Lecture | Training HMM/SFSA/WFSAs: backward algorithm; completing missing data; expectations; EM (expectation maximization); Baum-Welch parameter estimation | |||
Lecture | RNN: recurrent neural networks | |||
Lecture | Implementng RNNs; RNN language models; recurrent model design (Assignment due TBA); memoization/caching; HMM alignment models; memory-bounded search; heuristics; admissibility; A* search; memory-bounded heuristic search | |||
Lecture | Revisiting knoweldge representation and language bias; propositional logic; conjunctive normal form; AND/OR graphs; AND/OR hypergraphs; forward chaining | |||
Lecture | Definite clauses; definite clause grammars; Knuth's algorithm; context-free grammars (CFGs); weighted and stochastic CFGs | |||
Lecture | Probabilistic dynamic programming based chart parsing; probabilistic Cocke-Kasami-Younger (CKY) parsing; inside-outside algorithm; parsing by theorem proving; productions as inference rules; backward chaining; abductive (diagnostic or explanatory) inference vs deductive inference | |||
Lecture | From CFGs to ITGs (monolingual vs bilingual modeling); how bilingual conditions make grammar induction easier; the mystery of the magic number 4 in semantic frames; simple and full syntax-directed transduction grammars (SDTGs); tree vs matrix constituent alignment visualizations | |||
Lecture | Exploring inversion transduction grammars (ITG); ITG characteristics; stochastic ITGs; polynomial-time transduction and learning; resolving the mystery of the magic number 4 | |||
Lecture | Evaluating translation quality: alignment; aligning semantic frames: Interactive exercise | |||
Lecture | Evaluating translation quality: MEANT | |||
Lecture | Evaluating translation quality: semantic role labeling (SRL), case frames, semantic frames, predicate-argument structure | |||
Lecture | Automatic semantic role labeling (ASRL) | |||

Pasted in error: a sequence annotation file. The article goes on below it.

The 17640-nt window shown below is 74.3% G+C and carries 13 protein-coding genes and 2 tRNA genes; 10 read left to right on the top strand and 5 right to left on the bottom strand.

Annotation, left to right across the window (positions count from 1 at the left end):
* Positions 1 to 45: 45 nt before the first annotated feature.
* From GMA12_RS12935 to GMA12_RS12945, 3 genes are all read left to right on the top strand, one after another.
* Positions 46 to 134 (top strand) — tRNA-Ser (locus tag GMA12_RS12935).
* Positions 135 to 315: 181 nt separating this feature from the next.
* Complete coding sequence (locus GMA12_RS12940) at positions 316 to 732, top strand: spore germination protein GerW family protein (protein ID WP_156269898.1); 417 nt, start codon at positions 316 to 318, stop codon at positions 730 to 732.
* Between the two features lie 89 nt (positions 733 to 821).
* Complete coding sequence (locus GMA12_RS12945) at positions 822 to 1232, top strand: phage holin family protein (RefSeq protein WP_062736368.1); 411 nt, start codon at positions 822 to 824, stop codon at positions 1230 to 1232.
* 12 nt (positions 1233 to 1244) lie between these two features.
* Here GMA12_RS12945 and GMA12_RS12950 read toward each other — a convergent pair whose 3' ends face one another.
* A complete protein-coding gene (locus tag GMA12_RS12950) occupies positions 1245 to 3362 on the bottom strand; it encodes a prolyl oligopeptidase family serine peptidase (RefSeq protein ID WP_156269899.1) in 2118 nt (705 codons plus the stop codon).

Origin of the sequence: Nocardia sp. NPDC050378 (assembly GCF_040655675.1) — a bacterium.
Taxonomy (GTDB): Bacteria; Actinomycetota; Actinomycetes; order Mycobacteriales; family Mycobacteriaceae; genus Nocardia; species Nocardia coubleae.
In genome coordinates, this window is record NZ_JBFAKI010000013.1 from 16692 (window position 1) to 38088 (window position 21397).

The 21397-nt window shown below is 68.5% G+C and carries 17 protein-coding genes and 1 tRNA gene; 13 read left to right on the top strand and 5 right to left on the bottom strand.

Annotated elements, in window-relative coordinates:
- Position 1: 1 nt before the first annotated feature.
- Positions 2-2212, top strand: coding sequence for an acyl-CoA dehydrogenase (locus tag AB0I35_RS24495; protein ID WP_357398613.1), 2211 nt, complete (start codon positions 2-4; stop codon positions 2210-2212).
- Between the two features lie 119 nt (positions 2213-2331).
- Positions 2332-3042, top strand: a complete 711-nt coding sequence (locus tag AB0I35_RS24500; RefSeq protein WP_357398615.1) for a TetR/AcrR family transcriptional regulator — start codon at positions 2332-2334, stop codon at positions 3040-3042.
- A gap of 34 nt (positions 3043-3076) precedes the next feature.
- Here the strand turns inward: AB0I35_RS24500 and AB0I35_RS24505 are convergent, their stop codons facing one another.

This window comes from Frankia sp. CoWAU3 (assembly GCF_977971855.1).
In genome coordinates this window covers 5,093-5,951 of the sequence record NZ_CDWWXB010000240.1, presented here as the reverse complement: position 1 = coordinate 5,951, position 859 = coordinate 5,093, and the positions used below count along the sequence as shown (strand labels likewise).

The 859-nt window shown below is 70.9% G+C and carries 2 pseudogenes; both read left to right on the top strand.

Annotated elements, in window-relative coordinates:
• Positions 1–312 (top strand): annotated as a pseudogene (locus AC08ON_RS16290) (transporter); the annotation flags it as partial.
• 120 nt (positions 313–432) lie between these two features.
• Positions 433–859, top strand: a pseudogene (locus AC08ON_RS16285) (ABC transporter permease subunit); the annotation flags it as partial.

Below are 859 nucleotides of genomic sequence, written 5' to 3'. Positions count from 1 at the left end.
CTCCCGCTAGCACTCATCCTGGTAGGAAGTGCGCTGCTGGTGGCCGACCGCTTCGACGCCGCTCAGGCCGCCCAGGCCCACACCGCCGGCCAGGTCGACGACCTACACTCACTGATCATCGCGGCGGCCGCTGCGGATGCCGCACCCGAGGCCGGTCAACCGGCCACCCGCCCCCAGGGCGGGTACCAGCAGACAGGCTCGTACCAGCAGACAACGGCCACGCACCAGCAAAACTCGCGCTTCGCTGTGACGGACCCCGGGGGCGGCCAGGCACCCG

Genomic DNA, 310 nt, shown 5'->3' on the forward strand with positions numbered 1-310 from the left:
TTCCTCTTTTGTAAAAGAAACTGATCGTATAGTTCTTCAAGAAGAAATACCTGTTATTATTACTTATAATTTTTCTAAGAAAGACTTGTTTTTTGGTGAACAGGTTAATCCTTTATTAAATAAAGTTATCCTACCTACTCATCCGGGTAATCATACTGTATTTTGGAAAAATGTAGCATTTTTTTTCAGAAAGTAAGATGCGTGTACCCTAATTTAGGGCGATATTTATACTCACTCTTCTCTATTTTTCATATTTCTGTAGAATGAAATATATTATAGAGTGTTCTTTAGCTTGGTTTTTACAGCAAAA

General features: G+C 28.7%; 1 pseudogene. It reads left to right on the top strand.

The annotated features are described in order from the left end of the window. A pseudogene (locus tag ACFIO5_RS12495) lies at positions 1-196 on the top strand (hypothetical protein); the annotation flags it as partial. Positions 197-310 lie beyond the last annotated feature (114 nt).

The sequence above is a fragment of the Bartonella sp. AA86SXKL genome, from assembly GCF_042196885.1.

Lecture | Implementing a feedforward neural network based part-of-speech tagger Assignment due TBA; context-independent POS tagging | |||
Lecture | I/O representations for feedforward networks; context-dependent POS tagging | |||
Tutorial | Basic probability theory; conditional probabilities; Bayes' theorem | |||
Lecture | Example-based, instance-based, memory-based, case-based, analogy-based, lazy learning for classification; translation via nearest neighbors (NN); k-NN; weighted k-NN | |||
Lecture | Learning vs performance components in machine learning; supervised learning; Word sense disambiguation; lexical choice; example-based prediction models; nearest neighbor classifiers; similarity metrics; kNN classifiers | |||
Lecture | Exploring different feedforward neural network architectures for POS tagging; model design following scientific method for machine learning in practice Assignment due TBA | |||
Lecture | Naive Bayes classifiers for WSD and lexical choice | |||
Lecture | Modern approaches to SRL | |||
Lecture | Implementing chunkers and shallow parsers via IOBES tagging plus a POS tagger Assignment due TBA | |||
Lecture | Chunking via IOBES representations; shallow bracketing | |||
Lecture | Shallow syntactic parsing; shallow semantic parsing; language bias of IOBES representations, bags of words, and one-hot representations | |||
Lecture | Introduction to word embeddings | |||
Lecture | Vector space models; classic word vector approaches | |||
Lecture | Learning word embeddings via prediction tasks; skip-grams; word2vec; | |||
Lecture | Recursive autoencoders (RAEs) and recursive auto-associative memories (RAAM); learning word embeddings by making RAEs predict | |||
Lecture | Context-free grammars (CFGs); generative vs parsing models; top-down vs bottom-up parsing; dynamic programming based chart parsing; Cocke-Kasami-Younger (CKY) parsing | |||
Lecture | Recursive autoencoders (RAE) and recursive auto-associative memory (RAAM); TRAAM (transduction RAAM); recursive neural network realizations of ITGs; a self-learning rap battle bot |